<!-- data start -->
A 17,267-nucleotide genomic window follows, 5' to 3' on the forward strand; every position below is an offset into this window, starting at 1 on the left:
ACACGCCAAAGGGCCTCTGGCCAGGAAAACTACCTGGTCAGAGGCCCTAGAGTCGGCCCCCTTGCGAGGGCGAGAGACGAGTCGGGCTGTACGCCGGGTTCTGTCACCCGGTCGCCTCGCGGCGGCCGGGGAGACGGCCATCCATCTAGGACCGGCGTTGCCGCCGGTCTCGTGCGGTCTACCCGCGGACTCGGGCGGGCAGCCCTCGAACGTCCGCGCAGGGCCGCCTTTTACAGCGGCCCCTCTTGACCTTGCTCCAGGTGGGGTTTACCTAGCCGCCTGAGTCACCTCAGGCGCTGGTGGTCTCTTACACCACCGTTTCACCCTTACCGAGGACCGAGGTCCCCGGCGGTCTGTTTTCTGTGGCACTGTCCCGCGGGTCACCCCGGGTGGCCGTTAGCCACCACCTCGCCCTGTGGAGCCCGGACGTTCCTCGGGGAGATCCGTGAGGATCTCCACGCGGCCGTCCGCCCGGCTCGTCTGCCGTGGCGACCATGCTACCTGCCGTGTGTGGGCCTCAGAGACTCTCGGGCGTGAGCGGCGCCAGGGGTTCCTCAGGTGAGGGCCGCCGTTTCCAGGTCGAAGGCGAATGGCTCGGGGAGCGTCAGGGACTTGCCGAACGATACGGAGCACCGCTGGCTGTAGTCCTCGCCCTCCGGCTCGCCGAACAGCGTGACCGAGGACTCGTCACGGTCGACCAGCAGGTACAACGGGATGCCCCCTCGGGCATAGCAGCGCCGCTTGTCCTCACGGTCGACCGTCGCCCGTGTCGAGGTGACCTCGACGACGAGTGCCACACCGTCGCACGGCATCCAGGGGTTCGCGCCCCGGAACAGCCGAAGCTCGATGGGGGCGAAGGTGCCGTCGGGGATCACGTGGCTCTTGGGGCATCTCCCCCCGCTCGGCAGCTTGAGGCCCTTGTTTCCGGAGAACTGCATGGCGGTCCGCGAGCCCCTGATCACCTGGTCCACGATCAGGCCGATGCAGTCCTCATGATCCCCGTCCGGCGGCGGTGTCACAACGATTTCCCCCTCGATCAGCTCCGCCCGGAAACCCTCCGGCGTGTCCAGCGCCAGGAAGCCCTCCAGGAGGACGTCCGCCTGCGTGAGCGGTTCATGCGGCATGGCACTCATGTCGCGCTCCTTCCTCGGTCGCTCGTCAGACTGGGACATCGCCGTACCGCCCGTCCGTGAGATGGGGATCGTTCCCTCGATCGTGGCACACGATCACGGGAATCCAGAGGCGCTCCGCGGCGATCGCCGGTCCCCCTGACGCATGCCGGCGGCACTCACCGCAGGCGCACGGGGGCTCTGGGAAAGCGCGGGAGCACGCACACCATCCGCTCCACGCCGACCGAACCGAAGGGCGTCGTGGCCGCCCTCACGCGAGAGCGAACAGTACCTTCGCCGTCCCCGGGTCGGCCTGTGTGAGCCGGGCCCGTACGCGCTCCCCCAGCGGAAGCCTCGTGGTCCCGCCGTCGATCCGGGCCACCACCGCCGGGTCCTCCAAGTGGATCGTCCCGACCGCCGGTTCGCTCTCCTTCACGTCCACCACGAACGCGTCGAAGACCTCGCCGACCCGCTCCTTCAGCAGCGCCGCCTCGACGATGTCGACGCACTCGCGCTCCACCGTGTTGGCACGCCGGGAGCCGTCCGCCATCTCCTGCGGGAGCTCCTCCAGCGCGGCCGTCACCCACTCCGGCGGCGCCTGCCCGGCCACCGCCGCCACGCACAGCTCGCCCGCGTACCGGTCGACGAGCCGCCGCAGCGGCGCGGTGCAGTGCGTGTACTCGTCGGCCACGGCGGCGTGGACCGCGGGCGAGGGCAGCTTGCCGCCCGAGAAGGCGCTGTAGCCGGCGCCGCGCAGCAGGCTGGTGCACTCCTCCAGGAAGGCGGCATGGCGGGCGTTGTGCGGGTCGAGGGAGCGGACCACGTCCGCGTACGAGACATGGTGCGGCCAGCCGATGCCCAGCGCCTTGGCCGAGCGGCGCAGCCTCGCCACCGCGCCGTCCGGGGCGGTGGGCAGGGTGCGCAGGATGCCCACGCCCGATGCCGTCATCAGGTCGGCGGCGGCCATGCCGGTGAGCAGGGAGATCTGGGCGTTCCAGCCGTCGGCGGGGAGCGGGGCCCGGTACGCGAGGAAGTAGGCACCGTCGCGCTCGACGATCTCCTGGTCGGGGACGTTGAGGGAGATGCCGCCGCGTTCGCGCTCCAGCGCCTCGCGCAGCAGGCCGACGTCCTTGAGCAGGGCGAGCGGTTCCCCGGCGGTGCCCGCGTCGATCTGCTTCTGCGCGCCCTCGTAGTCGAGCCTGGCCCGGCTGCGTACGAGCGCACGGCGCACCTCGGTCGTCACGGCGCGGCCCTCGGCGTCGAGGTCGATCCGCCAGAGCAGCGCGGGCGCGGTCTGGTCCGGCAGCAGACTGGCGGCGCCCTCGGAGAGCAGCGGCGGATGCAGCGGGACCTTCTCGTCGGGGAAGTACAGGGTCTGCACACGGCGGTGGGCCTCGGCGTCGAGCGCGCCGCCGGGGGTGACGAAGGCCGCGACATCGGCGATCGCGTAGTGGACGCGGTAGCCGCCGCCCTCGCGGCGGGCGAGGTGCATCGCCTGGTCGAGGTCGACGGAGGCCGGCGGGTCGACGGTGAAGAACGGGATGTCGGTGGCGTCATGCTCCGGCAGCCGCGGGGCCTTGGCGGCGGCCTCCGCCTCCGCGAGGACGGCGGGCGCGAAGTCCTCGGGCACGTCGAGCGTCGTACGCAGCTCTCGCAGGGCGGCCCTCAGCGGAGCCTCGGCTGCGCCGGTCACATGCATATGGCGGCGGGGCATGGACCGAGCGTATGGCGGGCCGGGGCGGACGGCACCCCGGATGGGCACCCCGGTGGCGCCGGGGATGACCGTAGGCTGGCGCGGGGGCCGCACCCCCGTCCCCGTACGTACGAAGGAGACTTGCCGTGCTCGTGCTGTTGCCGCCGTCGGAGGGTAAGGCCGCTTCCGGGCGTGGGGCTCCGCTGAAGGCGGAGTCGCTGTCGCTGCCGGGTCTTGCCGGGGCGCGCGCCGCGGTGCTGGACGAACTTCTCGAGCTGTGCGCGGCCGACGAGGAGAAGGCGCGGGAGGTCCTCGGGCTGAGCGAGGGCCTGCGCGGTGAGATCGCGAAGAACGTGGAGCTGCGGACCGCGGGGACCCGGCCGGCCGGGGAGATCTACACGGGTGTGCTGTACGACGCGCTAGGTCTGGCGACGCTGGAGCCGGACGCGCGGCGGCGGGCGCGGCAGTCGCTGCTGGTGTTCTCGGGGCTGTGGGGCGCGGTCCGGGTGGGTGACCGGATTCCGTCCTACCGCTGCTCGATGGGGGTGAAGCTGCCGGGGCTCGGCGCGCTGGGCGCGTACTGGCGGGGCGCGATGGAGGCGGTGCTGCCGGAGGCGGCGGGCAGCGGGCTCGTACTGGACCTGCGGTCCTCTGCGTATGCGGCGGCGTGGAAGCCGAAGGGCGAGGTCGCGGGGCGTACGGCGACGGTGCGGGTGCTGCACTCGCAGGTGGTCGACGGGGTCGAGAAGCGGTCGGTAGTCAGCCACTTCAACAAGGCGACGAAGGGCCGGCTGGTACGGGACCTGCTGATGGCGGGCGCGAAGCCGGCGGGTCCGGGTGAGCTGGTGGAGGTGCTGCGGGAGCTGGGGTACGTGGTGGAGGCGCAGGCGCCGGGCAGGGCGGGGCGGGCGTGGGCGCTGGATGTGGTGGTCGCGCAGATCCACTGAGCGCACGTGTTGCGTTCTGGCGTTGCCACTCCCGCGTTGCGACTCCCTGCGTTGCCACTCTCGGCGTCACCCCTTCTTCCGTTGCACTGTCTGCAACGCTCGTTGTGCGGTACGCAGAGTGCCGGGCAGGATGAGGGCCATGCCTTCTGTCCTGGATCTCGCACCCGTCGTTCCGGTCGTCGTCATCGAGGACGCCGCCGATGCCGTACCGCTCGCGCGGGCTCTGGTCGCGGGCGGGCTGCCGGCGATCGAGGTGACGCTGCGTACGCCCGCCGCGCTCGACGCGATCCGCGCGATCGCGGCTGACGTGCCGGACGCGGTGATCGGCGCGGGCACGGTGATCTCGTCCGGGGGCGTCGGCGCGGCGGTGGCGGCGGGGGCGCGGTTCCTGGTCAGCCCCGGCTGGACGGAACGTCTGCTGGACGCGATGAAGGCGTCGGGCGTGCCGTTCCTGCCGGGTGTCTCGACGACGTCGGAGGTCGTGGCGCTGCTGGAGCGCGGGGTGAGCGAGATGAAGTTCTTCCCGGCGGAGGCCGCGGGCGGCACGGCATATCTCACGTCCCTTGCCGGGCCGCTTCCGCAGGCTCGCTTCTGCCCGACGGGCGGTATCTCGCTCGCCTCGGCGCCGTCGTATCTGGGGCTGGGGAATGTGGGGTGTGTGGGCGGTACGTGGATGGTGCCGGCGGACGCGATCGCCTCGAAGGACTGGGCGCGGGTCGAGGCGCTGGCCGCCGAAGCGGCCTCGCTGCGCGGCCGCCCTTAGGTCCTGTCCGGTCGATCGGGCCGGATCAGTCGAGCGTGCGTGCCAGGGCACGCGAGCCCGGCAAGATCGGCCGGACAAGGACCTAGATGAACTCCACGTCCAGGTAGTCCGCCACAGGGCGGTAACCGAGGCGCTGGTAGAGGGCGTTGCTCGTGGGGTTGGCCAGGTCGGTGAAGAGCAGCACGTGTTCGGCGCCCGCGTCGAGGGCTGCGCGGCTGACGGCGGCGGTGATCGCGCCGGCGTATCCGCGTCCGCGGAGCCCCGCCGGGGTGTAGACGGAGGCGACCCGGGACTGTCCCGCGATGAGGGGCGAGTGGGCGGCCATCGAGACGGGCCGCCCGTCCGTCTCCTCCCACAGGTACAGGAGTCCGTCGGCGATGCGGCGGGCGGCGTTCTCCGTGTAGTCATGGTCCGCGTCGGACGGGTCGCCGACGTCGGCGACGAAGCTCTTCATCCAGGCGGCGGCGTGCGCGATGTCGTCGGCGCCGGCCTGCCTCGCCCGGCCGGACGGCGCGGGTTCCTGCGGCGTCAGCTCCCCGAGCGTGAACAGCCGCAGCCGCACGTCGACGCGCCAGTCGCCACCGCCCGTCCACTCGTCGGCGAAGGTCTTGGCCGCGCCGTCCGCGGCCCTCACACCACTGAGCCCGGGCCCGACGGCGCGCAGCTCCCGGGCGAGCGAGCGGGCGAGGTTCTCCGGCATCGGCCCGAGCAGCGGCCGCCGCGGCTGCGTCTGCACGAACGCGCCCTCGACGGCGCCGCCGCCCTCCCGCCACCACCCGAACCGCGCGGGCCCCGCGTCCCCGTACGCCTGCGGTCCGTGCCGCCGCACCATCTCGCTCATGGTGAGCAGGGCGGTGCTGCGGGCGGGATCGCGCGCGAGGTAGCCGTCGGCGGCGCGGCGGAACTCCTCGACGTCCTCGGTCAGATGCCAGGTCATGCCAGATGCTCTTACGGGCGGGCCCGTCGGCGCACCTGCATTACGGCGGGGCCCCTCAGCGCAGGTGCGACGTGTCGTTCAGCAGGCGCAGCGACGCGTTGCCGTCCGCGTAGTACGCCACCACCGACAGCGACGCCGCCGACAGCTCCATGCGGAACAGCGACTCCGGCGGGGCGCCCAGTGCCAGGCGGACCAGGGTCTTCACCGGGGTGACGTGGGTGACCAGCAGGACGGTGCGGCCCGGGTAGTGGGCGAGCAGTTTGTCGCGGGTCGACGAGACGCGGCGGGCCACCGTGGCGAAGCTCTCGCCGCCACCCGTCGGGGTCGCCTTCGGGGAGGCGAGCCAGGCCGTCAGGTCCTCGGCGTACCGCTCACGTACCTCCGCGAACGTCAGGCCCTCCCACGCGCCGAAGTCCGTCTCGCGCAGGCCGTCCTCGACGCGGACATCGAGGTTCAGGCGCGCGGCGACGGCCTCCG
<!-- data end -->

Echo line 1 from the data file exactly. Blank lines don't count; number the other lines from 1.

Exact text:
A 17,267-nucleotide genomic window follows, 5' to 3' on the forward strand; every position below is an offset into this window, starting at 1 on the left: